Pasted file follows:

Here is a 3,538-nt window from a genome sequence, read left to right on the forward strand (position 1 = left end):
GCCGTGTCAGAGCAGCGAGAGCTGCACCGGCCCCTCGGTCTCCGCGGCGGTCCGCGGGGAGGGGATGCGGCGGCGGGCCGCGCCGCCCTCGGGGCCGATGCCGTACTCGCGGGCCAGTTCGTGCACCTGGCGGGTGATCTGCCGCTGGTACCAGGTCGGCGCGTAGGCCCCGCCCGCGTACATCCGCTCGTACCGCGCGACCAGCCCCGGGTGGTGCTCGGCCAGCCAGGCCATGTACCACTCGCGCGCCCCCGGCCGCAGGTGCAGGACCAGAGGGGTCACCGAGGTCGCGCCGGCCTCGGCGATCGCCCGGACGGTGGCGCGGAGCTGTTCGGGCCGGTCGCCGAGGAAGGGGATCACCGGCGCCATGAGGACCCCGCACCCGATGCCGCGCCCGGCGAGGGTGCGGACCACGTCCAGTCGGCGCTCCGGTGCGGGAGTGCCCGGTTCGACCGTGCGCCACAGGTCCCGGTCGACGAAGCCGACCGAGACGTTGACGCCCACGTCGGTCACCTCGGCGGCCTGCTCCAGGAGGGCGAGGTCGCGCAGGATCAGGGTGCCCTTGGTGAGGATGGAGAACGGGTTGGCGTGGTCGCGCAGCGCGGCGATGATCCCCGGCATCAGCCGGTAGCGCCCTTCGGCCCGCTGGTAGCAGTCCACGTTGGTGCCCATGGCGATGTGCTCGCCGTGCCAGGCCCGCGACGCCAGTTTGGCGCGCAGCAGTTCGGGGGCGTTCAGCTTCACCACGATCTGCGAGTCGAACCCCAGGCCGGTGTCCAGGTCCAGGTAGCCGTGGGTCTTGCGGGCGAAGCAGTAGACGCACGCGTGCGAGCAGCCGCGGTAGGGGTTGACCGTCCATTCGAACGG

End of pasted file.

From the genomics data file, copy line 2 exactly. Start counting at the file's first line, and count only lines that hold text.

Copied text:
GCCGTGTCAGAGCAGCGAGAGCTGCACCGGCCCCTCGGTCTCCGCGGCGGTCCGCGGGGAGGGGATGCGGCGGCGGGCCGCGCCGCCCTCGGGGCCGATGCCGTACTCGCGGGCCAGTTCGTGCACCTGGCGGGTGATCTGCCGCTGGTACCAGGTCGGCGCGTAGGCCCCGCCCGCGTACATCCGCTCGTACCGCGCGACCAGCCCCGGGTGGTGCTCGGCCAGCCAGGCCATGTACCACTCGCGCGCCCCCGGCCGCAGGTGCAGGACCAGAGGGGTCACCGAGGTCGCGCCGGCCTCGGCGATCGCCCGGACGGTGGCGCGGAGCTGTTCGGGCCGGTCGCCGAGGAAGGGGATCACCGGCGCCATGAGGACCCCGCACCCGATGCCGCGCCCGGCGAGGGTGCGGACCACGTCCAGTCGGCGCTCCGGTGCGGGAGTGCCCGGTTCGACCGTGCGCCACAGGTCCCGGTCGACGAAGCCGACCGAGACGTTGACGCCCACGTCGGTCACCTCGGCGGCCTGCTCCAGGAGGGCGAGGTCGCGCAGGATCAGGGTGCCCTTGGTGAGGATGGAGAACGGGTTGGCGTGGTCGCGCAGCGCGGCGATGATCCCCGGCATCAGCCGGTAGCGCCCTTCGGCCCGCTGGTAGCAGTCCACGTTGGTGCCCATGGCGATGTGCTCGCCGTGCCAGGCCCGCGACGCCAGTTTGGCGCGCAGCAGTTCGGGGGCGTTCAGCTTCACCACGATCTGCGAGTCGAACCCCAGGCCGGTGTCCAGGTCCAGGTAGCCGTGGGTCTTGCGGGCGAAGCAGTAGACGCACGCGTGCGAGCAGCCGCGGTAGGGGTTGACCGTCCATTCGAACGG